The timeline for feeding your new puppy changes rapidly over the first six months. Learn what and how you should feed your puppy based on the key development milestones she will experience.
Why Is It Important to Know Milestones for Puppy Development?
Due to breed differences and animal individuality, it is impossible to predict exact dates for a puppy’s growth and development milestones. However, by using the following milestones as a guide for healthy growth, developmental problems can be spotted — and possibly prevented — early on. By knowing these milestones, you’ll also know when your puppy is ready to begin weaning.
Puppy Developmental Milestones
|7-10 days old||Puppies double their birth weight.
Puppies begin to urinate and defecate on their own.
|10-18 days old||Puppies attempt to stand.
Puppies’ eyes begin to open.
Puppies’ ears begin to open.
|18-21 days old||Puppies hear and respond to noises.
Puppies begin to walk.
|3 weeks old||Begin weaning process for orphaned puppies.
Puppies begin responsive vocalization.
Deciduous (baby) teeth will begin erupting.
|4 weeks old||Begin weaning process for mother-fed puppies.|
|3–6 months old||Puppies’ adult teeth erupt.|
How to Wean Puppies with IAMS™
When your puppy is ready to begin weaning (at around 4 weeks for mother-fed puppies and 3 weeks for orphaned puppies), use this step-by-step process:
- Introduce a small amount of water in a shallow dish. Most puppies will play in the water; however, within four or five days, your puppy will begin to develop drinking skills. Some animals might require longer periods for training, so don’t be discouraged if your puppy resists bowl training.
- Begin mixing an IAMS ProActive Health™ Smart Puppy Original food with water. Be sure to provide a separate dish for fresh water.
- Gradually increase the amount of soft food while decreasing the amount of water in the mixture until your puppy is eating soft food only.
- Repeat the process, mixing the appropriate dry IAMS puppy food with the soft food, and then increase the solid food while decreasing the soft food until the transition is complete.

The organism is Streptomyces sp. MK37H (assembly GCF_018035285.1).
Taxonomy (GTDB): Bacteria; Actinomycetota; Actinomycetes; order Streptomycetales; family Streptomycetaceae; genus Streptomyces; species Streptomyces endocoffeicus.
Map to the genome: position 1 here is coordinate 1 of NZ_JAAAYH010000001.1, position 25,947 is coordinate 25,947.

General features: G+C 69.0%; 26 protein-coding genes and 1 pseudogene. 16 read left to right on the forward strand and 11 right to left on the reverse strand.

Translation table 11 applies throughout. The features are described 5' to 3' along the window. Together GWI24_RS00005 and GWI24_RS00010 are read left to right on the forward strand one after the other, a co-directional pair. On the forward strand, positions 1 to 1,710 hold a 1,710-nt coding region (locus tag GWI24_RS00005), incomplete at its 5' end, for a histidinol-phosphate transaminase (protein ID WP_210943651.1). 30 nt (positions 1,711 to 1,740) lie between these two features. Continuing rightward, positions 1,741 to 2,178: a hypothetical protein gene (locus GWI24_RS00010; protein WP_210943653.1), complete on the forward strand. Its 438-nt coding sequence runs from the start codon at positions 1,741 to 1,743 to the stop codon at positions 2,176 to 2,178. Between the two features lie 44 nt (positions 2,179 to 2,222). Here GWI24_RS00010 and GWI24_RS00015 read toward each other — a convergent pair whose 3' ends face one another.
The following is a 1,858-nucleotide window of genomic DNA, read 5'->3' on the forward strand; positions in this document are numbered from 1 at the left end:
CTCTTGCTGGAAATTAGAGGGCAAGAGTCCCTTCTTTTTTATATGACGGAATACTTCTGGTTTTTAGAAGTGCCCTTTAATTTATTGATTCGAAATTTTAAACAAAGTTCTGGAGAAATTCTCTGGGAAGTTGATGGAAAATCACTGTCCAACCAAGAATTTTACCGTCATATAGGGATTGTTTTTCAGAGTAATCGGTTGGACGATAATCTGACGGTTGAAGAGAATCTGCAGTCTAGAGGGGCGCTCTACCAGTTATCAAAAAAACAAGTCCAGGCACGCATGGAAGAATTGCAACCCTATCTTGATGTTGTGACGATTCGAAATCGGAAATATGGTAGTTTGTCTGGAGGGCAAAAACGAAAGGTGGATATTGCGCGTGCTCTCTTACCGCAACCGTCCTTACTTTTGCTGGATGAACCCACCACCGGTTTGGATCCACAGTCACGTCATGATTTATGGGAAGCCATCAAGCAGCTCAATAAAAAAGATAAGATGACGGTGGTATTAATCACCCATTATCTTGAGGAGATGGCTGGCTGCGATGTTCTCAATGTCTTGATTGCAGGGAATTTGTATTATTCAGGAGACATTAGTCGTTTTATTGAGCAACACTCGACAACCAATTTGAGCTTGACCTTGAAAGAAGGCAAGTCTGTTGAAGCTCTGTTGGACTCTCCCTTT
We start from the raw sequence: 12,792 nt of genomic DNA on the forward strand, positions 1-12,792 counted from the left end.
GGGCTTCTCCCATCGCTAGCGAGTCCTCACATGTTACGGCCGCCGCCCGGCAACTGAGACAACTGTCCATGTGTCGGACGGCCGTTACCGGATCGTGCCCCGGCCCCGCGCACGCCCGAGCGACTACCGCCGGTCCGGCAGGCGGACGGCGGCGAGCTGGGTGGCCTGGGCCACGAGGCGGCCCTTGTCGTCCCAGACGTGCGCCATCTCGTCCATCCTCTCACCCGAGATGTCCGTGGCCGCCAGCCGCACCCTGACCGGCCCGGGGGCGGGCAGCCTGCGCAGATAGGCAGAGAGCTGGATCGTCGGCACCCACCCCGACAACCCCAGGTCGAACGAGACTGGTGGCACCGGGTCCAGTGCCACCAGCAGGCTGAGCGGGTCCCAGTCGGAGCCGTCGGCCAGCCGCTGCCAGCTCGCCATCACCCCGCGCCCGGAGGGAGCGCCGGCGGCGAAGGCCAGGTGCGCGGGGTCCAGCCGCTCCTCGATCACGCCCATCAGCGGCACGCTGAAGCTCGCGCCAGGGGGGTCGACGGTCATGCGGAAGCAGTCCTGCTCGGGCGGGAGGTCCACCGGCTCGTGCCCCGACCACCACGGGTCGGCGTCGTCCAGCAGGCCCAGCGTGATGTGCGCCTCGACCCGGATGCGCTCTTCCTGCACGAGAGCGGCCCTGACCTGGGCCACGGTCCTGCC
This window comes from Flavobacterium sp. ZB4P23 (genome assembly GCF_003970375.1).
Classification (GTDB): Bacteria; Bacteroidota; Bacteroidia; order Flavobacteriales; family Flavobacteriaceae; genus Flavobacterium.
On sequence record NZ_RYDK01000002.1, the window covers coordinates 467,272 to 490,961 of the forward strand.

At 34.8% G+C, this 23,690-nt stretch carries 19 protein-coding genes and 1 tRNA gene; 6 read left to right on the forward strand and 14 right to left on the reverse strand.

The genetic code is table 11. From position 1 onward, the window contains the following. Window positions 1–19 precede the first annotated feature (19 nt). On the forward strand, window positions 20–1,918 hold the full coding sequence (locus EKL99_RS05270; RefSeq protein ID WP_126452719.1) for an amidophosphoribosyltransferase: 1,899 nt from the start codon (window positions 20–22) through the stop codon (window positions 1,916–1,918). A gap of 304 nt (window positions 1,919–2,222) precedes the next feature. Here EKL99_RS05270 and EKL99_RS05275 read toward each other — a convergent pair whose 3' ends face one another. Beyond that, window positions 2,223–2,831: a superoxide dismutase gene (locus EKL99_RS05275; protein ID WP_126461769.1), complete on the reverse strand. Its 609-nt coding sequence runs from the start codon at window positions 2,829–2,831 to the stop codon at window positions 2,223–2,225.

The entire process should take approximately three weeks.
adp_related_article_block355 355 YOUR --spice-- MAY ALSO LIKE …
adp_related_article_block355 Continue scrolling for next content
Keeping Your Senior Dog Healthy and Active
It depends on the breed of dog, but your pet's senior years generally begin at age 7. Louise Murray, DVM, director of the ASPCA's Bergh Memorial Animal Hospital in New York City and author of Vet Confidential (Ballantine, 2008), tells you what you need to know to keep your older dog spry and happy.
Senior Dog Health: Preventive Health
At this stage, Murray recommends taking your dog to the vet twice a year. "So much can happen to an elderly dog," she says. Your veterinarian can take blood annually to test liver and kidney functions. "Discovering problems early is extremely important," she says. Your vet can be on the lookout for conditions that often affect older dogs, such as anemia and arthritis.
Senior Dog Health: Urination, Bowel Movements, and Appetite
Pay attention to what might be subtle changes in your dog's habits: Is she drinking more water or urinating larger amounts? These behaviors might indicate a liver or kidney problem. Have your dog's bowel movements shifted? This could indicate a digestive issue. Diabetes or digestive problems might cause your dog to eat more but still lose weight. Knowing the dog's patterns can help the veterinarian determine a course of treatment.
Senior Dog Health: Flea, Tick, and Heartworm Medicines
Continue to use preventive medicines.
Senior Dog Health: Dental Health
Clean your dog's teeth daily. If she has tartar buildup, you might need to have her teeth professionally cleaned at your vet's office, which requires sedating your pet.
Senior Dog Health: Exercise
Your dog is probably less active, so steady, moderate exercise is best for her now. Don't turn her into a "weekend warrior" who, after lying around on weekdays, accompanies you on a 10-mile hike on Saturdays. This is especially hard on an older dog's joints.
Senior Dog Health: Diet
Your veterinarian might wish to put your dog on a senior diet, such as IAMS™ ProActive Health™ Senior Plus. These formulations contain nutrients specifically geared toward older-dog health.
adp_related_article_block8 100 YOUR --spice-- MAY ALSO LIKE …adp_related_article_block8Continue scrolling for next content